What everyone can agree on is that the current system is not working. We are at record levels of employment in the country, but getting a job does not necessarily mean a route out of poverty. Where views diverge is on what to do about this. Do we need a new economic model or do we need to reset the existing one?

It’s fairly early days for many places who are looking to really do something different and we must give them time and the tools and flexibility to make a difference – this may mean changing how decisions are made and where investment goes. There are some really interesting things happening in places like Preston, North of Tyne, Bristol, North Ayrshire, Cardiff and the West Midlands. All must be supported to pilot and try new things, and to share the learning of what works and what doesn’t.

Often we focus on GDP as a tool to measure growth, but GDP doesn’t tell us anything about inclusive growth. How do you think the degree of inclusivity of growth can be measured?

Neil McInroy

I agree that GDP tells us very little about inclusion. Measuring inclusive growth does seek to extend the measurement of growth to include some inclusive elements. In this the Scottish Government has developed an Inclusive Growth Diagnostic Tool. This tool covers elements relating to infrastructure, skills, social capital, quality of jobs. Similarly JRF and University of Manchester developed an Inclusive Growth Monitor, with a broader look at both economic inclusion and a prosperity set of indicators. However, all of this is within the prevailing economic growth model. And elements of wider elements such as environment, inequality, happiness etc are not addressed.

There is no doubt that these measurements offer some benefits, but more tellingly expose the weakness of inclusive growth. Not least how the measurement tools of inclusive growth fail to confront head on the prevailing growth model.

Alex Gardiner

This is a question which is raised often with us by places. GDP, and more local measures of GVA, measure the pace of growth but not the distribution. This could mean that success on this measure increases inequality or poverty. It’s hard to replace because it’s simple and universally used. In the RSA’s Inclusive Growth Commission and since there have been many discussions about the potential for a ‘Quality GVA’ measure, but so far I haven’t seen anything gain broad traction.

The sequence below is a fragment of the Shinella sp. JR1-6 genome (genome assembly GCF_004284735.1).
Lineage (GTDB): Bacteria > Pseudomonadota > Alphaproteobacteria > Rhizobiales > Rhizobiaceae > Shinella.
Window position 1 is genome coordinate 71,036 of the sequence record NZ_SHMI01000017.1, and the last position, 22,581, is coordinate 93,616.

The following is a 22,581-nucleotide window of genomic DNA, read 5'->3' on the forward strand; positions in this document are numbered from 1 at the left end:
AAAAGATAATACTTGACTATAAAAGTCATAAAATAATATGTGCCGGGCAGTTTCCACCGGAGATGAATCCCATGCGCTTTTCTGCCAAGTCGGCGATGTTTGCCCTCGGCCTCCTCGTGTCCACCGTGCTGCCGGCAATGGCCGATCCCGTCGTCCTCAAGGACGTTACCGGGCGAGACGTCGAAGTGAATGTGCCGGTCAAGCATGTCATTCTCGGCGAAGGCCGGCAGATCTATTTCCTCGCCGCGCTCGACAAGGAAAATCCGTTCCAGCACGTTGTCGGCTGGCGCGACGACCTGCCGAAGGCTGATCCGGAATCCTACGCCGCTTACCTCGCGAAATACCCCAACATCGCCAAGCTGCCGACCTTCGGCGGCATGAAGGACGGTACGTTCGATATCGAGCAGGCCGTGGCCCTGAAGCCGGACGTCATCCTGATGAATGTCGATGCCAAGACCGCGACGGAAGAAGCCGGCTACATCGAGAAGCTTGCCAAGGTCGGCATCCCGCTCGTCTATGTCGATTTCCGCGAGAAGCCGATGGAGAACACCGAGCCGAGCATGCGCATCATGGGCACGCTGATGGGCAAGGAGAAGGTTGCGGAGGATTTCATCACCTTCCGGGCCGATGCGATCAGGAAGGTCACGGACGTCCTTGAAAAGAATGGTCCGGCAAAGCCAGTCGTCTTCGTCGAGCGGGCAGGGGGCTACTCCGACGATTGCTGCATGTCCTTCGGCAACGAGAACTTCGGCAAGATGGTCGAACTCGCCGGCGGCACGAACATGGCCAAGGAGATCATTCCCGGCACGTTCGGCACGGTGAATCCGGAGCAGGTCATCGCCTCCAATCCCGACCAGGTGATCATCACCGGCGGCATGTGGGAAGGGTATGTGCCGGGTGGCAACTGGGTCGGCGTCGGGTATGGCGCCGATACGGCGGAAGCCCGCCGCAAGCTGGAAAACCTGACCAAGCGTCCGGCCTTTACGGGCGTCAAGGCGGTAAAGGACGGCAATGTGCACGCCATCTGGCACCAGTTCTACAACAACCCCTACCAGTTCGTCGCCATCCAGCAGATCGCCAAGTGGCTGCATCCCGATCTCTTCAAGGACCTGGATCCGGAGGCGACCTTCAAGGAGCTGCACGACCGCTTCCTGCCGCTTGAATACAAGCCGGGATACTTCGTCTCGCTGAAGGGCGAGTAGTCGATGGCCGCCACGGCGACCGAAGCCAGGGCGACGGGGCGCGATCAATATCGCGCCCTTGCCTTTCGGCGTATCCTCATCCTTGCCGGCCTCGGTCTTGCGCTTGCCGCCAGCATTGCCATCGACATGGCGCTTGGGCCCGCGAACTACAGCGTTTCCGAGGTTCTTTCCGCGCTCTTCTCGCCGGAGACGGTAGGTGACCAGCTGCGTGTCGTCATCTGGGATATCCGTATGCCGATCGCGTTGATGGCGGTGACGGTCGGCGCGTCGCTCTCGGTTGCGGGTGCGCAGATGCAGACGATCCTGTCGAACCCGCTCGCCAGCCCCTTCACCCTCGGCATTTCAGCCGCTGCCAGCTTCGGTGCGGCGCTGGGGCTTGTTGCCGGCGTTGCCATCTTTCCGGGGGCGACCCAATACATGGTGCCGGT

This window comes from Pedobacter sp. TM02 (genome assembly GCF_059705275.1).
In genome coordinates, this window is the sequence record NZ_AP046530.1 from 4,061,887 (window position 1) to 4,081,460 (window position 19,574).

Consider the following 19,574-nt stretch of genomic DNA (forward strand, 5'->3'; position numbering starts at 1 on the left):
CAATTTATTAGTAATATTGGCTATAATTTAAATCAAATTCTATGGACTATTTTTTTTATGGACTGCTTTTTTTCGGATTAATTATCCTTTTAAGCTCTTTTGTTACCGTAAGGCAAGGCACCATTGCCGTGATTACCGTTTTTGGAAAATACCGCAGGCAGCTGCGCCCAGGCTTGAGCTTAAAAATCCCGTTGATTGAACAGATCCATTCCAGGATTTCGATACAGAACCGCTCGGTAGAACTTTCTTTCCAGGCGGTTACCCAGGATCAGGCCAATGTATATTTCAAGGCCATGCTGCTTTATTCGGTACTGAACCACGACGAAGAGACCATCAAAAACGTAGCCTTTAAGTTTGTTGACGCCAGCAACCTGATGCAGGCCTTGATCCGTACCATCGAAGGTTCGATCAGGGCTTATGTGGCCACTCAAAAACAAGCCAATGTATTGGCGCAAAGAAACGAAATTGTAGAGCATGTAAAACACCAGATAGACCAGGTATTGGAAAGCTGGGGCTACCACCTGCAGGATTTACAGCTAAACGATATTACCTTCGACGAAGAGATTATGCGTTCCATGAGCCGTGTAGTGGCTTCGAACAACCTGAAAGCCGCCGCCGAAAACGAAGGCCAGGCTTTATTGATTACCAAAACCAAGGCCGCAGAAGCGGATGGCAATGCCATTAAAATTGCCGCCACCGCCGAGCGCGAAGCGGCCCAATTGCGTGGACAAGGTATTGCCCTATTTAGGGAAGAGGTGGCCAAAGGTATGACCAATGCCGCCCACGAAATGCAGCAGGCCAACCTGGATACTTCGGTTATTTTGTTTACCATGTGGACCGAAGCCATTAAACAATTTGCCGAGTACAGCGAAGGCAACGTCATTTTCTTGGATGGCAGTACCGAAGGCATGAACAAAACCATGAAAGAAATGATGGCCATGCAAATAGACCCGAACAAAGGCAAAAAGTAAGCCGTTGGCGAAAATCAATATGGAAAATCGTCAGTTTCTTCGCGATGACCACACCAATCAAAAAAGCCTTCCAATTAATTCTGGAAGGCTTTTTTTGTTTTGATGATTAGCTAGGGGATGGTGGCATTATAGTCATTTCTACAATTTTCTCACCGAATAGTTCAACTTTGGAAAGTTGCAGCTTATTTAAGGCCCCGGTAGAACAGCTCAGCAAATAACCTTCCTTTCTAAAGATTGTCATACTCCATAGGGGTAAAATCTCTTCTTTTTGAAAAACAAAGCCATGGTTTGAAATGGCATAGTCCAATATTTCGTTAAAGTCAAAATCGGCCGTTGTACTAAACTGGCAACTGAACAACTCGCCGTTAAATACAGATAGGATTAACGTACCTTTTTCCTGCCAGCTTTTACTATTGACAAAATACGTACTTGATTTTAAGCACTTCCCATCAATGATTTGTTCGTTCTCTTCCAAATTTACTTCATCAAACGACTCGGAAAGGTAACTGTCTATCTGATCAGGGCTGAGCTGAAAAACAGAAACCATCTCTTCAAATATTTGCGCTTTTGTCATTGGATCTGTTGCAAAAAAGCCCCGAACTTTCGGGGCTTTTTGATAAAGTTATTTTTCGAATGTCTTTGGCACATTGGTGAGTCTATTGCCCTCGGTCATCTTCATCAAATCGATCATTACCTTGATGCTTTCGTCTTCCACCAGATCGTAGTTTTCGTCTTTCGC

What is starting to happen though is that places are defining their own local metrics using a basket of available data measures. I would suggest that these be co-ordinated between places to see if there is a common thread. It would also be helpful to share and consider these with government so that all are measuring the same basket of measures for inclusivity.

Alongside this, we’ve seen good take up on the Inclusive Growth Decision Making tool which we developed with JRF, Cardiff and Sheffield City Region. This provides a set of questions to measure the inclusivity impact of economic growth investment in a place. It creates a test of success of demonstrable impact on cohorts of the population that are currently not benefiting from growth - measures include higher earnings, in work progression, higher skill levels and better healthy life expectancy. Simple methods of measurement which complement existing measures of economic growth are the first step on the journey towards creating more inclusive growth and furthering economic justice.